This is going to be an unusual entry, as if the title wasn’t enough of a clue. I’m going to talk about holding back from puking – puking my emotions, that is.
Let’s start with the whole disgusting vomiting thing.
You know what it’s like – that feeling of a sour stomach, a queasiness, a warning that your body is preparing to expel what it thinks is harmful to process, right?
Have you ever had that feeling but determined you were going to do everything in your superpowers to stop it from happening?
First, you try to convince yourself that it’s nothing, really. I mean, sure, you didn’t give thanks to Jesus for that sandwich from Chick-fil-A because, after all, it came pre-blessed. And that sushi from the kiosk in the food court didn’t taste too strange, at least no more than normal.
The next thing you do is think, “It’s only a little upset stomach,” then ask, “Where’s the Mylanta?” Yeah, that’s all you need.
The sweat begins to bead on your forehead. More excuses. More rationalizing. You find a place to lie down and moan a muffled declaration into your pillow: “I’m NOT going to throw up!”
Sometimes it works. Sometimes.
Well, this is the best way I can describe the feelings I have after the death of my mother, Rebecca Marie Baker, this past Tuesday morning.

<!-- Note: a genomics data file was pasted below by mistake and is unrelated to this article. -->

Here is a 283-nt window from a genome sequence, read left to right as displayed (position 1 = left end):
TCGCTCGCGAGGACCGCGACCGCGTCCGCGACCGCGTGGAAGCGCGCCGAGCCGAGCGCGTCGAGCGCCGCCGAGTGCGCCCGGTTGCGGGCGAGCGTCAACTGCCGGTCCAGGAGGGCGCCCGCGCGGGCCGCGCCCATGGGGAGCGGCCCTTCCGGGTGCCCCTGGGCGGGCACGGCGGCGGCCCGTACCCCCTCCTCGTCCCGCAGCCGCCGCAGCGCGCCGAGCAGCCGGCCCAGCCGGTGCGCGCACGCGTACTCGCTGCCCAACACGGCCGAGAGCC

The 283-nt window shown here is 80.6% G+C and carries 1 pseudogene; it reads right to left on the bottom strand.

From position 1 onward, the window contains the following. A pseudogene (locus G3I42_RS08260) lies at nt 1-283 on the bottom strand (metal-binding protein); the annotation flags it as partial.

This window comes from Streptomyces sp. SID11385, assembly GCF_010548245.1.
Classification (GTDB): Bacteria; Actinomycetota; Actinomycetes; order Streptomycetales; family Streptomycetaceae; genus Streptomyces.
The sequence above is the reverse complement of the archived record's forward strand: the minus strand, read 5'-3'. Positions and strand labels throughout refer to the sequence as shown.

It’s like I feel a familiar sensation, a pressure, a something… it’s like I know if I was so many other people I would have already broken down and wept. But when the urge comes my immediate response – and it’s actually a physical, tangible response – is to tap it back down. And I am not even sure if it’s on purpose. Actually, I know it’s not.
If the body eats something that is bad for it, the natural response is to expel it. To keep it inside and to digest it could be harmful.
But what of the heart? What of the emotions? What of pain and grief?
I mentioned this to my wife and she suggested I “let it out.” But the last time I cried uncontrollably was when I stood at the door of the bedroom of one of our daughters after she moved off to college.
I don’t like to cry like that. I don’t like being that weak. I especially don’t like people seeing me that way.
However, Jesus wept. Yes, He did.
But not every time.
At least that we know.
I know these last few weeks were difficult, and I know we talked a lot about you going to heaven, but now that you are gone, I’m going to miss you. I am glad I was able to tell you I loved you and to hear your weak voice whisper back, “I love you, too.”
I’m thankful I was able to sit by your bed, hold your hand, and sing Amazing Grace to you as you left this world of pain. I wish I could have seen the look on your face when you breathed your first taste of heavenly air.
I can only imagine what it was like for you and Daddy to see each other again.
This is why it’s hard to cry. This is why it’s difficult to grieve. You are where you were born again to go.
Your faith has become sight!
Be happy with those who are happy, and weep with those who weep.Romans 12:15 NLT
I’m happy for you, Momma! I’m sure there are tears of joy where you are, too.